Rizzo statue continues to stir emotions
The Friday arrest of a Germantown man for defacing the bronze statue of former Mayor Frank Rizzo in front of the Municipal Services Building marked the end of a tumultuous week for the controversial statue.
Police arrested Wali Rahmen, a 40-year-old African-American for scrawling "Black power" on the bronze statue, charging him with criminal mischief, institutional vandalism, and desecrating objects. All of the charges are misdemeanors.
The Philadelphia Tribune
John N. Mitchell
August 19, 2017
The statue of the former police chief, who served as mayor of the city from 1972 until 1980, has been a source of controversy since it was unveiled back in 1998.
Citing Rizzo's well-documented history of strong-armed tactics as the police chief and the perception that he was perceived to be a racist, cries for the removal of the statue have grown louder in the aftermath of last week's protest by white supremacists in Charlottesville, Va., over the removal of the statue of Confederate General Robert E. Lee.
On Friday, 81-year-old Barbara Willis, an African-American woman in West Philadelphia who worked in city government for more than 40 years beginning in 1956, said that Rizzo – whom she referred to by one of his nicknames, the "Cisco Kid – said Rizzo "was the best mayor I have ever worked for. And he was better than the mayor who dropped the bomb on those black people in West Philadelphia."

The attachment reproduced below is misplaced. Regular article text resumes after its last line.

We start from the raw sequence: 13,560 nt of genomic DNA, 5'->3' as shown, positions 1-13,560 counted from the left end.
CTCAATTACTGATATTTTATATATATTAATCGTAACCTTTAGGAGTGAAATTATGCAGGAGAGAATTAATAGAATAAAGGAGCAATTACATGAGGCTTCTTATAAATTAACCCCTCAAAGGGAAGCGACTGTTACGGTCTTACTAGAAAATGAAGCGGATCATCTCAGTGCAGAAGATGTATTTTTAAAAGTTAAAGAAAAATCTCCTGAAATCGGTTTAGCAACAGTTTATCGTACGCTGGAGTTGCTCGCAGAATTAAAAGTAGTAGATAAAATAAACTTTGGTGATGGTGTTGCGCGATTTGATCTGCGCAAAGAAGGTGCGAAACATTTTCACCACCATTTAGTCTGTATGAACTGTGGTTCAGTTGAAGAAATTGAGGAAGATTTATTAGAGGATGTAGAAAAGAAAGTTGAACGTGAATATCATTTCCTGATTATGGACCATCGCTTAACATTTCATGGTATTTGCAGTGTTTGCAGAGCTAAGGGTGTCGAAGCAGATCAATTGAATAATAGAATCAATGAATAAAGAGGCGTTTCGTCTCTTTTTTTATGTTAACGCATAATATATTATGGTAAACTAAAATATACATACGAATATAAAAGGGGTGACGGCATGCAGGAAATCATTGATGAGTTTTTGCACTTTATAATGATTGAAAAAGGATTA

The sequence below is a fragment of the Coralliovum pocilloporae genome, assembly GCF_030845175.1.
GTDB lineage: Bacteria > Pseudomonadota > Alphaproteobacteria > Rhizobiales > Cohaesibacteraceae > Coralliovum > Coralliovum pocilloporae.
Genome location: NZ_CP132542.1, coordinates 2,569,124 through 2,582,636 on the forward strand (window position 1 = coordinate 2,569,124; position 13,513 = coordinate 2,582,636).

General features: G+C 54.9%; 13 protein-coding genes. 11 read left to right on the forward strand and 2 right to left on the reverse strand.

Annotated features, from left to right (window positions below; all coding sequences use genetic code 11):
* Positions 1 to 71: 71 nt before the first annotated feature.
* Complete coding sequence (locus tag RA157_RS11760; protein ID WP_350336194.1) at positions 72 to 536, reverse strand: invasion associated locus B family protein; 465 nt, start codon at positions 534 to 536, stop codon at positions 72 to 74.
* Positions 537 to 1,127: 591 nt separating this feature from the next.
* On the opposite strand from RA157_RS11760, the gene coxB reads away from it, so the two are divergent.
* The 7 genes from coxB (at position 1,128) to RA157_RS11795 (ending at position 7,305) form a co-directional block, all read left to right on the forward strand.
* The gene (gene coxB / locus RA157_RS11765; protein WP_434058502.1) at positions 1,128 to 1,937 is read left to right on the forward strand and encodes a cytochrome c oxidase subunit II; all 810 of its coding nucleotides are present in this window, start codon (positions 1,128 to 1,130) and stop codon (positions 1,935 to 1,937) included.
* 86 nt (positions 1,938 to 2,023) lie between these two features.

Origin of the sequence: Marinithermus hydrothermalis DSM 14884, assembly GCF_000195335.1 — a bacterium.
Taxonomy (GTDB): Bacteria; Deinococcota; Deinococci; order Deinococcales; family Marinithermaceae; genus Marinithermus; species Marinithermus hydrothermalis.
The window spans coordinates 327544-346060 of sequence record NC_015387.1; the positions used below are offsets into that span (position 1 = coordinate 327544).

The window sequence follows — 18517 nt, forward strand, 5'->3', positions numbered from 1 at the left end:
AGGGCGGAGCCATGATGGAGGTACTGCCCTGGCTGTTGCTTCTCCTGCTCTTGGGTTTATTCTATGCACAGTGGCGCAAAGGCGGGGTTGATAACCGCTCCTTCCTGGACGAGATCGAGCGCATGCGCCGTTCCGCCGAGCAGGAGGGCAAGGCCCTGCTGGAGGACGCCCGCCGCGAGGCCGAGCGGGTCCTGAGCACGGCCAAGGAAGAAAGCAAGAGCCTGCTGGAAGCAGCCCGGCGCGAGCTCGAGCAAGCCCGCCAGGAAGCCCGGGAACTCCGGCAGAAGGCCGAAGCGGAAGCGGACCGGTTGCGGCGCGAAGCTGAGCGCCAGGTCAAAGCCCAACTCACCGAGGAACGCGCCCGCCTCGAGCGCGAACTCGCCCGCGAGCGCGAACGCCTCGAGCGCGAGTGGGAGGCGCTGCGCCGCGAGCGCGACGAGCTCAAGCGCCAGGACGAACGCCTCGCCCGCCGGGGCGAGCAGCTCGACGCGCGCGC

Willis worked under Richardson Dilworth, James Tate, Rizzo, W. Wilson Goode and Ed Rendell.
Willis was referring to Goode, the city's first African-American Mayor who served two terms. Goode, who defeated Rizzo in the the 1983 Democratic primary and again in the 1987 general election, was in his first term as mayor in 1994 when the Move compound in West Philadelphia was bombed, resulting in the deaths of 11 people, five of them children.
Under Rizzo, a 1978 police assault on the group's Powelton Village compound resulted in the death of a police officer and the savage, televised beating by police of Move member John Africa. That image went worldwide.
Goode on Friday said Rizzo "appealed to people who were basic racists; people who saw Frank Rizzo as their protection from Black people." Goode went on to compare Rizzo to President Donald Trump, who came under fire for speaking almost dismissively of the white nationalist actions in Virginia, which resulted in the death of Heather Heyer, a woman killed while protesting against the march.
Earlier this week, City Councilwoman Helen Gym tweeted that the Rizzo statue should be removed.
Republican candidate for District Attorney Beth Grossman, citing what she said was an effort by Gym to fuel "a political side show," and that Gym should be focused on lowering the homicide rate in the city and dealing with the opioid crisis that is ravaging the white community."
Shortly after Grossman issued her rebuke of Gym, the Green Party of Philadelphia went right back at the beleaguered Rizzo statue.
"I lived through the Rizzo calamity and participated in the 'STOP Rizzo' movement to prevent him from changing the City Charter," said Chris Robinson, membership secretary for the Green Party of Philadelphia. "Now some suggest moving his statue to a more appropriate place, and I believe that it would be appropriate to locate it in the courtyard of Eastern State Penitentiary."